Response to complaints against Radio 1 playing Dave’s ‘Black’.

Opinion piece… Yesterday Radio 1 played the song ‘Black’, by Dave, and some listeners complained saying it was ‘reverse racism’ for him to talk about being proud to be Black. I’d say if they see this song as a problem, then it is they themselves that are the problem. Arguably however this is where communication

Decolonising the curriculum

For the record, I did my MA at SOAS 17 years ago, and in one of the essays I wrote there talked about Kant’s racism, Marx’s dismissive blind spot to race, and today I continue to talk about Franz Fanon and Paulo Freire (who was directly inspired by Fanon) in most lectures I give about

Black Nerd Bullet Points

I made this graphic in honour of Zadie Smith, who on Radio 4’s Desert Island Discs told Kirsty Young, “It’s good to be a Black nerd — I enjoy it.”  I totally agree! It would be great to hear more Black people in the public eye in the UK and US say this .  It’s time.  Especially those

Gary Younge’s article about the disgusting Zimmerman verdict, removed by the Guardian

Article removed “pending investigation”. Here’s the full text: Let it be noted that on this day, Saturday 13 July 2013, it was still deemed legal in the US to chase and then shoot dead an unarmed young black man on his way home from the store because you didn’t like the look of him. The

Complaint sent to the BBC about the bias on the BBC Bristol newsdesk – 26.5.13

This was sent to the BBC via their complaints website – http://www.bbc.co.uk/complaints/complain-online/ “On 25 May there was an anti-Islamic EDL faction march in Bristol, which started in the Kingswood area and turned violent in a pub in Church Road. They were heading to Lawrence Hill and Easton, quite Muslim populated areas of Bristol, before the police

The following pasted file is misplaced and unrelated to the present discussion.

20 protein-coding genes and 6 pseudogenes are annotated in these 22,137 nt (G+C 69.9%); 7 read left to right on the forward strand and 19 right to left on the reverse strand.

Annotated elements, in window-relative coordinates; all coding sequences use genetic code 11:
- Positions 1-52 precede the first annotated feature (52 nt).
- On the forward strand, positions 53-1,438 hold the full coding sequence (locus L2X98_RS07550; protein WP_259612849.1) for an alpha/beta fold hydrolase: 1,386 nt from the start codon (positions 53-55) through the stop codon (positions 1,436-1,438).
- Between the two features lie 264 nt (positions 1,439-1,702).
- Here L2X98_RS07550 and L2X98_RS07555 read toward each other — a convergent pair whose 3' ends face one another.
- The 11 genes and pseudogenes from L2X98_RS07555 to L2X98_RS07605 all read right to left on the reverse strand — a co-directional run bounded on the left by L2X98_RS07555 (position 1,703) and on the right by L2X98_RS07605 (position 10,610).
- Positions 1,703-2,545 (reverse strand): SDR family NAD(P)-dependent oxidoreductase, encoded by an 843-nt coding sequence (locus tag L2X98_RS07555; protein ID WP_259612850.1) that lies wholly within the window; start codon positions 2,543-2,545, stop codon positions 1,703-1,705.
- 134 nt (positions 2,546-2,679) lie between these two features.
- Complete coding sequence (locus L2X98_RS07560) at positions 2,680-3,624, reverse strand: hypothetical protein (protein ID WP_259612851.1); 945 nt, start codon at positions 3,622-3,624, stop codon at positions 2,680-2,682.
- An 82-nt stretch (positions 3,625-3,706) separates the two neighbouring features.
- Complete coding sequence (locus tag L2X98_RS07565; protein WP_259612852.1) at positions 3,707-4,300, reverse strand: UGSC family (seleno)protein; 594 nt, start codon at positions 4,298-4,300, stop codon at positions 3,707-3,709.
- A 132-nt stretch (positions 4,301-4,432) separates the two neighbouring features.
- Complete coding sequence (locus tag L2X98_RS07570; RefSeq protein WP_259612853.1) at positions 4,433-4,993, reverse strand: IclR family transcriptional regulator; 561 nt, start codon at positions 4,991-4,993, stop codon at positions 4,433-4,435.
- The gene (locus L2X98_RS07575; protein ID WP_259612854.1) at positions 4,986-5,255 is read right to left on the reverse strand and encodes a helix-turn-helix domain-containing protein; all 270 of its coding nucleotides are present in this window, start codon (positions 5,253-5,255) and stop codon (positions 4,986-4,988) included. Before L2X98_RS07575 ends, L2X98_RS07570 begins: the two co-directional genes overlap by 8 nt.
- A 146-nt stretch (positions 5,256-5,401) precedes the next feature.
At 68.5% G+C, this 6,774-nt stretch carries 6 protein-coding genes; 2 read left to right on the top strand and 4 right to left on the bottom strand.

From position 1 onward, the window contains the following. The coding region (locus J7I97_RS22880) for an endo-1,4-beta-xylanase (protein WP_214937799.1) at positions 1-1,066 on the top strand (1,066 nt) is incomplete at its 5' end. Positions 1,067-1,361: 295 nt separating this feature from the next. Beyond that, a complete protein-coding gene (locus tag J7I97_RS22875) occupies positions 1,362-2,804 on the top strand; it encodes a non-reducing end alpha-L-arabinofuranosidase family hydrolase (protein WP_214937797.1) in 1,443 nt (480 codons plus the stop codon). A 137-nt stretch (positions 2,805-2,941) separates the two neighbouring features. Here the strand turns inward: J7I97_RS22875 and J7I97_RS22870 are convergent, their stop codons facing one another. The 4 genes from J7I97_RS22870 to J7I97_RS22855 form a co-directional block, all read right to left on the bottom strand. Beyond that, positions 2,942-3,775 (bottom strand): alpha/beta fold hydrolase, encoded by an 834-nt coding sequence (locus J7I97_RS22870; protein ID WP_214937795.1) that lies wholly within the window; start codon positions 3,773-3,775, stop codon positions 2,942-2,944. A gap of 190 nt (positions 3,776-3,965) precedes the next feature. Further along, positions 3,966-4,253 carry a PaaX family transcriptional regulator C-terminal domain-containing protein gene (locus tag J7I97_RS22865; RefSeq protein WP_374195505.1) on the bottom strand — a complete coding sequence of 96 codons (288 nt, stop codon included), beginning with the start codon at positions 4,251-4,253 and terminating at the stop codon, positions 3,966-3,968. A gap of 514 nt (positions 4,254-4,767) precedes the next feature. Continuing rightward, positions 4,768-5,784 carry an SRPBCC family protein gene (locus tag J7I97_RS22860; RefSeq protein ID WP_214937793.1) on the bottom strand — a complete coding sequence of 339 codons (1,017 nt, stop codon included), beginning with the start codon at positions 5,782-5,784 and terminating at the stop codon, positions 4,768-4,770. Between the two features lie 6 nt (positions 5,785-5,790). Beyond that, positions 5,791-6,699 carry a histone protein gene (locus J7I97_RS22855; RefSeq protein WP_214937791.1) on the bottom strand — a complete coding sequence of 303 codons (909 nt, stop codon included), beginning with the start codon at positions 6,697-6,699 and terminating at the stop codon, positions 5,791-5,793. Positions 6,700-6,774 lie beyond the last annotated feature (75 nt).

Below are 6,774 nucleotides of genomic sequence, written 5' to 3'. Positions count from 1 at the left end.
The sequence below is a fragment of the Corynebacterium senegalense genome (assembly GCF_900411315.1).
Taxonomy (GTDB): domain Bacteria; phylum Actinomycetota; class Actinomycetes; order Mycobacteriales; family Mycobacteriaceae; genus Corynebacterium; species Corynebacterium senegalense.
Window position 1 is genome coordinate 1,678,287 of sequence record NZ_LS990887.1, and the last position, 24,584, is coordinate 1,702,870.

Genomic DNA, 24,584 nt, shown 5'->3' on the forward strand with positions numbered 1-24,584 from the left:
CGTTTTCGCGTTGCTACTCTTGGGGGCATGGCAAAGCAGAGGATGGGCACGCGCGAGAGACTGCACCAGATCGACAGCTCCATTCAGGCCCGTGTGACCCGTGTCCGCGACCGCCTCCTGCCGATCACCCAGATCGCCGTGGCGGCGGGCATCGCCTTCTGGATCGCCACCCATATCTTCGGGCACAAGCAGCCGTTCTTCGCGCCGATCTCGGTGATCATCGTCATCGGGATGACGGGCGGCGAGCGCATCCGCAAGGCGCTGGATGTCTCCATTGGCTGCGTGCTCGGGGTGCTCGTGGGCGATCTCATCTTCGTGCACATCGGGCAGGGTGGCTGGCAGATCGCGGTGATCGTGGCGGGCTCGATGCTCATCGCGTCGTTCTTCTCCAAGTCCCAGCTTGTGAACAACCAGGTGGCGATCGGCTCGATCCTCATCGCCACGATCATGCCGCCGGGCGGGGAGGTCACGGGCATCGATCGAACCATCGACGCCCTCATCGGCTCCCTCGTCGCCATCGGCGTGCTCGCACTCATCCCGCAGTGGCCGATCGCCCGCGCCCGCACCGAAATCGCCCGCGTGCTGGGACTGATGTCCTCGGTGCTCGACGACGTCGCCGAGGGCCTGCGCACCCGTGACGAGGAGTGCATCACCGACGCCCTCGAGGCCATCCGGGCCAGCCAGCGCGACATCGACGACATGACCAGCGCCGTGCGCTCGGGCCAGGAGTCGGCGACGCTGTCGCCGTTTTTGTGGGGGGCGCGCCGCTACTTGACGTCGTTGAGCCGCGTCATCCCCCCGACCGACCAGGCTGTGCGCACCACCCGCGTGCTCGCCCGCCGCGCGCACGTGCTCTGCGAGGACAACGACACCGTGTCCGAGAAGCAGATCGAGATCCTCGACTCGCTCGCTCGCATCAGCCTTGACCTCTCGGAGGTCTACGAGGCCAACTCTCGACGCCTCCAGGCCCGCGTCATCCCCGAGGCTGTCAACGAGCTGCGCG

Warning: (Possible) News bias detected on BBC Bristol news desk

Why didn’t the BBC Bristol news desk mention it was an anti-Islamic EDL march that turned violent in Bristol?  If this was an Islamic march, Black people’s march or anti-capitalist protest that turned violent you can bet that would have been mentioned.   What is going on BBC Bristol?  I sure hope you are not

To Post or not to Post

Today’s meditation: Over the last few days on a few occasions I’ve started to write different statuses about it, but then deleted them rather then pressing send, as I don’t want to get into a debate about it. But there is so much to say about it, but I don’t want to spend my time

Where can young people go for refuge? (Open letter to the Principle and Governors of Life Learning Academy, San Francisco)

Courtni Webb, one of your 17 year old high school students, is now facing the possibility of being expelled from your school after writing a poem about the massacre at Sandy Hook Elementary School. In the poem Courtni wrote she understood why someone like Adam Lanza might do what he did. She wasn’t agreeing with

Bristol police miss opportunity to work with community filmmakers to build dialogue after riots

See below the latest street news video by the South Blessed Community Channel, as a follow-up to their anti-Tesco film, (see previous post).  Last night the local police used vans and deployed a helicopter to stop the screening of a film in a park about last week’s riots.  When the screening moved to a local house, at first the police then

Missing persons reportage in the traditional press and social media outlets

The following is a reply I sent to Rachel MacPherson, a journalism student from University of the West of Scotland.  She was writing her dissertation on the media’s representation of victims of crime, in particular missing person cases, and read my post about Serena Beakhurst and wanted my opinion.  I provided answers to her questions, as shown